They’re calling The Oughts a Lost Decade. Yet how could that possibly be? The experts keep telling me a weak dollar brings prosperity. But look at this chart from Carpe Diem:
Ed Yardeni expounds:
I’m not sure, but it seems to me that the dollar is the best of a dodgy breed. The Old World nations–Europe, Japan, and the United States–have rapidly aging populations. Their outlays on social welfare are rising faster than their GDPs. Their dependency ratios–the number of retired persons supported by each worker–are taking off. This suggests to me that the dollar, the euro, the pound, and the yen (DEPY) might all continue to be good shorts relative to gold. (See Figure 5 in our Gold chart book linked below.) Gold is widely viewed as a hedge against inflation. More broadly, it is a hedge against out-of-control debt-financed government spending.
I spent all morning at a Senate Budget Committee hearing looking at how to create a special commission that would devise a plan to fix America’s long-term budget shortfall. This would be like the base-closing commission where a panel — made up mostly of senators and congressman — would submit a plan to Congress that would have to be voted on — up or down, no amendments.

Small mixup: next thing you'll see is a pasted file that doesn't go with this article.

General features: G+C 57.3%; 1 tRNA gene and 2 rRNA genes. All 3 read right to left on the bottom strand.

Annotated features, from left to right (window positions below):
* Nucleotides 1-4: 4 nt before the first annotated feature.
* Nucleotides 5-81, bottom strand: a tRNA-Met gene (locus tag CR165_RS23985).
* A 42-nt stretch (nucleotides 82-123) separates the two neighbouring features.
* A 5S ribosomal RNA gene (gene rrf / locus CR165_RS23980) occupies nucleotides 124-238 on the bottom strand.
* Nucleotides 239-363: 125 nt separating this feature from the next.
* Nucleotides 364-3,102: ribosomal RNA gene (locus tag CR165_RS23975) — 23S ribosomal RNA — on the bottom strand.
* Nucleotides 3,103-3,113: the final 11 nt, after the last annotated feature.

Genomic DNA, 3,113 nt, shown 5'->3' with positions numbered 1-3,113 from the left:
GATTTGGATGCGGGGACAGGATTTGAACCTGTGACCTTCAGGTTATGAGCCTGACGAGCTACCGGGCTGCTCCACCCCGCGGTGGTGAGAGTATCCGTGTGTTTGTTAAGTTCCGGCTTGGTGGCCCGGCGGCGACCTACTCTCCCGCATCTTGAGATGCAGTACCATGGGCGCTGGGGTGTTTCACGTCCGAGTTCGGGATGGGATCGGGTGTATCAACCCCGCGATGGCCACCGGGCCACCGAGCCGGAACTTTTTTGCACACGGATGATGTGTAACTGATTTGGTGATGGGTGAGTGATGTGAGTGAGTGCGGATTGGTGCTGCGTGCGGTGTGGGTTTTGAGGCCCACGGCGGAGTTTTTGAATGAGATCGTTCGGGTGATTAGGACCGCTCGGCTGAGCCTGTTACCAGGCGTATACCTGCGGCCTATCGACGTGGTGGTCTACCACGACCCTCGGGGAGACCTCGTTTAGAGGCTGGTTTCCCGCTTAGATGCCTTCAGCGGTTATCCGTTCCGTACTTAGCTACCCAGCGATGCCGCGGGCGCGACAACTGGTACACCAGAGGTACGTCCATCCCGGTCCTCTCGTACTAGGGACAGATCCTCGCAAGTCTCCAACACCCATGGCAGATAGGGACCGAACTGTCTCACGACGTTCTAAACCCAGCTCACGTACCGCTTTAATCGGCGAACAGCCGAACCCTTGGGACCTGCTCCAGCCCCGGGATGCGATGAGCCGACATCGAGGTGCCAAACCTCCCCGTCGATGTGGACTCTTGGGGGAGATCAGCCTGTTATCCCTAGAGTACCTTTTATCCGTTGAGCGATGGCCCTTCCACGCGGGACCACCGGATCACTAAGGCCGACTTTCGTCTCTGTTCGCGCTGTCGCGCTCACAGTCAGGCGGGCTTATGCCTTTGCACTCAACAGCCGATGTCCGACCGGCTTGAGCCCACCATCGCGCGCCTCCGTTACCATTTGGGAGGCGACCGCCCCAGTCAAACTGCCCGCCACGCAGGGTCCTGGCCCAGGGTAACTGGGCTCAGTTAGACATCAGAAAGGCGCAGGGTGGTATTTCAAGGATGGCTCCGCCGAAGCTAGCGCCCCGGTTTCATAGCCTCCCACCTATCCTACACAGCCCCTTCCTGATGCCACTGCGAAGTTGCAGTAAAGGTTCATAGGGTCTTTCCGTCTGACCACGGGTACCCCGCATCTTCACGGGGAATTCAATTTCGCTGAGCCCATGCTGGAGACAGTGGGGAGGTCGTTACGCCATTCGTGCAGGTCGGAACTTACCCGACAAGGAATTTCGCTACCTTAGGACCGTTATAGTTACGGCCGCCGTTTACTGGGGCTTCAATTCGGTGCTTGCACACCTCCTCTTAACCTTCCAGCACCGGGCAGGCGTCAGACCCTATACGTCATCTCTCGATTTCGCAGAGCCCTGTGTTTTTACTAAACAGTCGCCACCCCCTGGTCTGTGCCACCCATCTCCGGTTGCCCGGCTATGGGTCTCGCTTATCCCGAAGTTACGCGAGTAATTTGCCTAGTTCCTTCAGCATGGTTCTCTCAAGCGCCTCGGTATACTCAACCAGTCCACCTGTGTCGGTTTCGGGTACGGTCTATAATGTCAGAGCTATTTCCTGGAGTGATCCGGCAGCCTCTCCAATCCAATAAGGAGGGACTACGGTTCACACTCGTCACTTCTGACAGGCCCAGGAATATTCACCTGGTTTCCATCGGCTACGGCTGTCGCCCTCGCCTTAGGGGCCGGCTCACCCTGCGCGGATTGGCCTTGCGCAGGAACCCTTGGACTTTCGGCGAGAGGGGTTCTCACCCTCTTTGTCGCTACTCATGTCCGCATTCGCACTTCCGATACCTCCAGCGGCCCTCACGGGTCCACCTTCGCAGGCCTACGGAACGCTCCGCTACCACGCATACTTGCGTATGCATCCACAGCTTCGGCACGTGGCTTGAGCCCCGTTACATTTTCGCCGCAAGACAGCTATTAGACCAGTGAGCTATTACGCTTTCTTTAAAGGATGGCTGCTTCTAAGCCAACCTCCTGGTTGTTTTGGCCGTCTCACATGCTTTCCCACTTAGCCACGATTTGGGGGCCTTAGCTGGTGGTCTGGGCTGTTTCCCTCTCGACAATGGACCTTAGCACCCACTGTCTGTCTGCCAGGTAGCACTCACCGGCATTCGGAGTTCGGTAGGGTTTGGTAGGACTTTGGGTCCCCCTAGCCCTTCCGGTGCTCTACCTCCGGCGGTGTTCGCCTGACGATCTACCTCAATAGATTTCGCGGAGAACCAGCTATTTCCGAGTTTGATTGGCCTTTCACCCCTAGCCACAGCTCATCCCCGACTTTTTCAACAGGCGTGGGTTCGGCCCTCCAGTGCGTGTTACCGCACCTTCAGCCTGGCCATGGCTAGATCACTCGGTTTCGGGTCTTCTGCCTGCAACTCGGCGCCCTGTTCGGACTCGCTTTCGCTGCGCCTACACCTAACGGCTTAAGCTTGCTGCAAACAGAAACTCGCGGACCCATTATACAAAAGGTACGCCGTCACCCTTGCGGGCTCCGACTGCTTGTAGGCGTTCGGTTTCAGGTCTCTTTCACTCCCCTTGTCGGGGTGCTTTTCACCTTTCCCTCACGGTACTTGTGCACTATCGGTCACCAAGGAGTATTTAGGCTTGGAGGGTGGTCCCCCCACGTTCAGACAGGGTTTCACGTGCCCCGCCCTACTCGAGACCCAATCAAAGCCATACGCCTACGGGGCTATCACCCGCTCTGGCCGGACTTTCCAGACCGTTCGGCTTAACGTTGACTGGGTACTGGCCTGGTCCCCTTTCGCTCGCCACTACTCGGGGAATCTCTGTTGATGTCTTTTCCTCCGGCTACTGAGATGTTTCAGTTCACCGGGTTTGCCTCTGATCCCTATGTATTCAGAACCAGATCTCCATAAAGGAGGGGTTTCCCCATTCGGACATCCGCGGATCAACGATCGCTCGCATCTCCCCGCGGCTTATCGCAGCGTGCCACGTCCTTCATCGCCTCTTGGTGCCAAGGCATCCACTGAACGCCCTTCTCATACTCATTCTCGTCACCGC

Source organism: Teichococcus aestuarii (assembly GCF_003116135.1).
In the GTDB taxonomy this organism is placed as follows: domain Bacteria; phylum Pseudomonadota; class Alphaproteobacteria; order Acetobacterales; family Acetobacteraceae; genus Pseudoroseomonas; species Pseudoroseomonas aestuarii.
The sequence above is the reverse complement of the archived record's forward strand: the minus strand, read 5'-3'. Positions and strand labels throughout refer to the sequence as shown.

If the Reserve Bank of India’s directors had any doubts about the wisdom of buying 200 tonnes of IMF gold — and likely dumping some U.S. Treasuries in the process — they had only to watch last weekend’s legislative activities on Capitol Hill. The proceedings provided plenty of reassurance that the move was a smart play.
The great Andy Busch of BMO Capital Markets sees some problems down the road:
It’s called carry, but not like currency carry. As most know, banks can fund themselves at 0.1%-0.25% as the Federal Reserve keeps Fed Funds at 0.0%-0.25%. Then banks are incentivized to find the safest, highest return they can with this cash.
Allan Meltzer on deficits and the dollar:
The administration admits to about $1 trillion budget deficits per year, on average, for the next 10 years. That’s clearly an underestimate, because it counts on the projected $200 billion to $300 billion of projected reductions in Medicare spending that will not be realized. And who can believe that the projected increase in state spending for Medicaid can be paid by the states, or that payments to doctors will be reduced by about 25%?
This paper make a great case for blaming the Great Recession on the massive influx of cheap labor (and the continued weak yuan) into the global economy. Bad decisions on Wall Street didn’t help, but they are not the root cause:
The great Andy Busch of BMO Capital Markets effortlessly explains the link between the current anemic state of the dollar and America’s terrible fiscal situation: